Bike Craft in Portland

Choosing Your Next Ride

Once those precious few not-raining months come, the calendar explodes with ride opportunities, an annual cycle that’s simultaneously exciting and overwhelming.

So many rides, so little time! Why can’t summer be longer? With so many options, how do you decide? Here’s your handy guide to choosing your next ride.


Not only are you free that day, but what are you doing the day before or after? The day before is when you’ll want to be resting and getting your gear ready. The day after, your legs just might be jelly.

If possible, choose rides that fall on dates that will work well for your friends, too. It’s way more fun to ride when you’ve got your favorite people along with you for the day.


Are you going to want to drive three hours to get there? Is it a destination location? If your drive is more than an hour, consider staying the night and making a weekend of it. Some rides, like Reach the Beach and Petal Pedal, happen in areas that make for wonderful vacation locations where there’s plenty to see and do while you’re there.


Is the ride heading out your normal commute or weekend ride route? That might not be so interesting to you. Well organized rides will have interactive maps on their websites so you can explore the route and check the elevation. Explore a new region, a part of the state you’ve never seen before or a route that takes you past areas that will be new and exciting.

Check the elevation. It may be too much or not enough for your tastes. Most rides keep the climbing low to moderate, but there are a select few that have course options with extreme climbing. This can be a rewarding challenge – one that you just might want to train up for.

Are there route options? Most well organized rides offer at least two route options and allow you to switch routes on the morning of the ride. This is a great feature so you can choose the distance that’s right for you. And, who knows, when The Big Day approaches, you may find you’re feeling stronger than ever and want to challenge yourself to a longer distance. Or maybe you’ve talked a friend (or yourself!) into a first-time distance ride, in which case the shorter routes are life savers. There’s no reason to take on a course that’s too much for you; enjoy the ride.


Does it look like the ride was fun last year? Events like Petal Pedal, Portland Century and similar rides often showcase fun photos from the ride and from riders where you can see what happened along the way. Do the rest stops look yummy (those rides are known for awesome food)? Does the finish line party look fun (those rides also have beer gardens….)? Do riders look happy?


A well organized, thorough website is quite often a reflection of how well organized the actual ride will be. If you’re paying to participate in a ride, you deserve to be treated to good support along the way.

At minimum, support should include frequent rest stops with snacks, water and helpful staff plus support vehicles and a ride hotline you can call for support from the course. Some rides also offer breakfast, lunch on course (Reach the Beach offers TWO lunches on course!), dinner at the end and a free beer garden. If the ride doesn’t cost much, it probably means the before and after meals are not available or could be an extra cost. If you prefer an all-inclusive experience, make sure you check the fine print.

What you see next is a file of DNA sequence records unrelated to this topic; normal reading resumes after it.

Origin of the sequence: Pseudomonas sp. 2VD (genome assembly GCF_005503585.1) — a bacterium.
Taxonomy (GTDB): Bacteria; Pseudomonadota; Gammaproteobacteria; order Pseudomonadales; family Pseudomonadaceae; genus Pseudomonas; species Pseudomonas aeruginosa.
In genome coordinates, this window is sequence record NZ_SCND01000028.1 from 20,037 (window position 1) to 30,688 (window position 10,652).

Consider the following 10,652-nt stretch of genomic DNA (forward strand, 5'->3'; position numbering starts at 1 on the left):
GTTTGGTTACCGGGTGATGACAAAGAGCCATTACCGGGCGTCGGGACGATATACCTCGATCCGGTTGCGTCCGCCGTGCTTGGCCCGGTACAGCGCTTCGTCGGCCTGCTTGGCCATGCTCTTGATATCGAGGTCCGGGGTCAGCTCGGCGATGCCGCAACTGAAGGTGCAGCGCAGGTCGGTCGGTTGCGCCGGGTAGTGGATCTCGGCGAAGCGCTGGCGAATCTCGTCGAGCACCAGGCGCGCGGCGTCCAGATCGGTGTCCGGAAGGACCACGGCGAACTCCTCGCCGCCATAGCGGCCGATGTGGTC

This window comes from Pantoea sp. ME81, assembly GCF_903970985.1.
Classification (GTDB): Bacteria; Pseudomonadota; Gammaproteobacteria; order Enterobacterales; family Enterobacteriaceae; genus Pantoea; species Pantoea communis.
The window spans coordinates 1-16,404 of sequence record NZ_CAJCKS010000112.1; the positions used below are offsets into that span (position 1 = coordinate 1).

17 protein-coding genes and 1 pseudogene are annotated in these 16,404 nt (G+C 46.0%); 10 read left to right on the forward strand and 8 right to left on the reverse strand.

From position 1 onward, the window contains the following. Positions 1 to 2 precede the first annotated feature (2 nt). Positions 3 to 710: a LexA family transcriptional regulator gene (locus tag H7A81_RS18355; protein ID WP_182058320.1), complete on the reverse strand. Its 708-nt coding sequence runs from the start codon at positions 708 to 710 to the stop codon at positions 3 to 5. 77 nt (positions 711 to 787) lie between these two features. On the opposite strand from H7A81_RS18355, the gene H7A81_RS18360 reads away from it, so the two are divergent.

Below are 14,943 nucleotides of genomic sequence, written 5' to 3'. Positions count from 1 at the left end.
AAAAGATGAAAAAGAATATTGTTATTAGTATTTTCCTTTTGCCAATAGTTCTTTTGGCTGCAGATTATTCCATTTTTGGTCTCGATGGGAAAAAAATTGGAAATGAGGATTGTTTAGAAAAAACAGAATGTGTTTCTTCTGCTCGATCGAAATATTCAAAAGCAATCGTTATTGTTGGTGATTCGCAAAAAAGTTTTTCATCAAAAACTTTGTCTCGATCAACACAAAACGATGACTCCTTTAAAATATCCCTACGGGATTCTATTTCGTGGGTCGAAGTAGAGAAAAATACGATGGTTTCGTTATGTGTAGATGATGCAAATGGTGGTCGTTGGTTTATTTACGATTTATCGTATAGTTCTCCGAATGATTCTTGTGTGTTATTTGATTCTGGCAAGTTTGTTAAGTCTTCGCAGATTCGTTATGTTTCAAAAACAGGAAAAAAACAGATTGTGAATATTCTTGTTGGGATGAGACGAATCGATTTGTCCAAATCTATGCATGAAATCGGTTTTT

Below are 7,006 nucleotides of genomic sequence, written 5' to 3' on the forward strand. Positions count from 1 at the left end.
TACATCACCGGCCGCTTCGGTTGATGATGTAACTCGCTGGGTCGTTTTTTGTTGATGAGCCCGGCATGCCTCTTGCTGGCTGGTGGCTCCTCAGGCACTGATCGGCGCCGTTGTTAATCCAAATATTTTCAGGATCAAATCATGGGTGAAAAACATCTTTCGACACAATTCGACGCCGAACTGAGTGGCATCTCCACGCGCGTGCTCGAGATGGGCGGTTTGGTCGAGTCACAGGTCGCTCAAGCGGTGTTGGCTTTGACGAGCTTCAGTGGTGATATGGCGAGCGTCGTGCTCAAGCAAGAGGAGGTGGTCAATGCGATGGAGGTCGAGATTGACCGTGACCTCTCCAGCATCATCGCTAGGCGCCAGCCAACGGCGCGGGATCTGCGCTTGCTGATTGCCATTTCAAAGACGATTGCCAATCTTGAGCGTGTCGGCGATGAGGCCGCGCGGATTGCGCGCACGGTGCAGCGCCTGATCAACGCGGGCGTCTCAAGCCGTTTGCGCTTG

There are so many wonderful rides in this state that raise money for impressive causes. Sometimes these rides have a fundraising minimum, and sometimes they don’t. Don’t let a fundraising minimum scare you away; it’s very easy to reach most fundraising minimums by sending an email to a handful of friends and contributions are tax-deductible. In fact, you should be able to find a calculator or two online. You can always self-fund your ride, too.

If there is a minimum fundraising fee, start early so it’s not stressful to reach your goal. Check out the incentives, you might want to go above and beyond that minimum to earn a sweet prize. Read our tips for easily fundraising for a ride.

If there isn’t a required fundraising fee but the ride is a benefit for a cause, consider making an additional donation. There are a ton of costs that go into putting on a ride and unless the attendance numbers are just so, most events don’t generate a ton of money for the non-profit beneficiary. If every rider gives even just $15 extra dollars, it makes a big difference.


See a new area? Push yourself harder? Relax and explore? There is a ride out there that will meet your riding goals this summer. Take the time to seek out (at least) one ride to meet your goals and you’ll be a happy biker this summer.


Tell us what rides you’re doing this summer, and which ones are your “must-do” favorites. What do you look for in a supported ride? Tell us below!

3 Responses to “Choosing Your Next Ride”
  1. Ms Vickie Lee Wilder says:

    I have gone on some rides with the Portland wheelmen touring club and I’m a member. I’m planning some rides in the Portland, Gresham, Oregon city, Milwaukee areas in Oregon. Some must dos are kelly point park, Bethany village, Canby depot museum, Lewis and clark state park, and to the sandy river. In a supported ride I like to have leaders that knows where they’re going, friendly people, and interesting routes.

  2. medium biker says:

    Ms. Vicki – that is very cool. I like the supported rides like Petal Pedal and those ones – where no one guides you around but the course is marked with clear indicators so you know where to go and there are rest stops with very good food all day long. The Good Sports Promotion rides are well done and there is a party at the end. I met three of my regular riding companions this way. I think those are the kinds of rides this article is talking about, but I’m not knocking club rides either. The Wheelmen are a really nice bunch.

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